The race itself was pretty tough. The breeze got up throughout and the second time towards Alton was, as it so often is, a bit of a graveyard. Apparently I was climbing all over the bike in an effort to keep it going.
At about 19.5 miles I was caught for 13 minutes by Alex Dowsett warming up for the U23 TT World Championships in Australia. He went on to record a 46:58 – an incredible time for this course. He already held the course record with a 47:50 earlier this season – another ride where he caught me!
I went on to finish in 1:2:25 – my fastest ever ’25’ in September (I used to finish the season on the first weekend of September, so I’ve not ridden many 25s this late in the year). I was quite pleased that my form seems to be coming back, though probably too late now.
Race stats: Time: 1:02:25 (24.03mph). First 12.5 miles: 30:40, last 12.5 miles: 31:45. Top speed: 34.2mph. Slowest mile (15): 2:53 (20.81mph), fastest mile (9): 1:59 (30.25mph). Average HR: 166bpm, maximum HR: 172bpm. Average cadence: 73rpm. 50th of 89 finishers. Winner: Alex Dowsett (Trek Livestrong) 46:58
On Sunday I rode the Willesden CC 100km Dulcie Walker road race for 3/4 category riders. I was dropped after a couple of miles and span round for two laps (stopping for coffee at one of the marshalling points). It was a duty call. In the afternoon I helped marshall a junction for the E123 John Walker road race.
As the season draws to a close (last race scheduled for October 17th) I’m beginning to think about next year. We’re moving to the South coast, so I’ll probably be looking for a new club/team. And a new job or jobs. I suspect the Winter will be rather busy, so training might be disrupted.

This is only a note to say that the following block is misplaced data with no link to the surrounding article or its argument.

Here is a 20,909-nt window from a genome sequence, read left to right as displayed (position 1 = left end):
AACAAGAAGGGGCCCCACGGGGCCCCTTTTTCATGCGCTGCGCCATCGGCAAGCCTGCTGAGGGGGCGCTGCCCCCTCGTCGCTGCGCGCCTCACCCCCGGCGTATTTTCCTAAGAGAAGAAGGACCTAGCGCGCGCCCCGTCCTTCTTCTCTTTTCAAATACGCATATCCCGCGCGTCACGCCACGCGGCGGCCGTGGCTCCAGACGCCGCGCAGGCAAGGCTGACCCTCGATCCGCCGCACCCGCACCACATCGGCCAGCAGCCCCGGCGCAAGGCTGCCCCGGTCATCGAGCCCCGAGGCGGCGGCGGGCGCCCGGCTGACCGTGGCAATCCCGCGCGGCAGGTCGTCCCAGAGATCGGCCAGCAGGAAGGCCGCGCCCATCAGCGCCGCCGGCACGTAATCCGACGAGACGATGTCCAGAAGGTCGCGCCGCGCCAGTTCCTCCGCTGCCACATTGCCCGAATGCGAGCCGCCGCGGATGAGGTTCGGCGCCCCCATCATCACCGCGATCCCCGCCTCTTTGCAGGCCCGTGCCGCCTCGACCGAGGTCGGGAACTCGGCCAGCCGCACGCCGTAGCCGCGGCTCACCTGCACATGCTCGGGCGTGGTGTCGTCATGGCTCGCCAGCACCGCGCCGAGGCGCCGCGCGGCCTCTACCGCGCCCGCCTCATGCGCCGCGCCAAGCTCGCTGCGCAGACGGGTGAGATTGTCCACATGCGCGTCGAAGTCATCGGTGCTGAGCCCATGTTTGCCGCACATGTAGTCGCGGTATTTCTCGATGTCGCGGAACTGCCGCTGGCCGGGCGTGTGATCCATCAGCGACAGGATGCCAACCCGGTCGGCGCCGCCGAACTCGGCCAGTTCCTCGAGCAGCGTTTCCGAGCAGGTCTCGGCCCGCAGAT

>That was a tough week – Level 5 work every day from Tuesday to Sunday. This is not recommended.
Friday was meant to be a rest day – I was riding the Minet Ladies CC Charity Ride at Hillingdon and planning to soft pedal my way round in a group. But when it started I went off too fast and kept going for most of the 30 odd miles. Nitwit.
Saturday was the Willesden CC club Track Championships at Welwyn. This was great fun – the track bike feels a lot more comfortable with a longer stem on it. The racing was dominated by road man Tom London and track star Jayne Paine, but I crept to a third place despite being dropped by everyone else at will.
Sunday morning I was down to ride a private trial at the Hillingdon CC Old Crocks’ ’10’ at Great Missenden. I almost went straight back to bed when I saw the rain, but decided to go along, if only to support the other riders. As it happened, the rain stopped and we had one of the best days on that course (HCC180) that I’ve ridden. I clocked a modest 25:03 – still a course best – for third fastest of the 29 starters.
Race stats: Time: 25:03 (23.95mph). First 5 miles: 12:36, second 5 miles: 12:25. Top speed: 33.6mph. Slowest mile (7): 2:58 (20.22mph), fastest mile (4): 2:00 (30.00mph). Average HR: 151bpm, maximum HR: 165bpm. 3rd of 29 finishers. Ave. cadence: 74rpm. Winner: Peter Smith 22:35
My heart rate was very low – probably as a result of a hard week’s work. What was slightly worrying was that it dropped away completely (to 145bpm) when I was working the hardest. I need to monitor that that doesn’t happen again.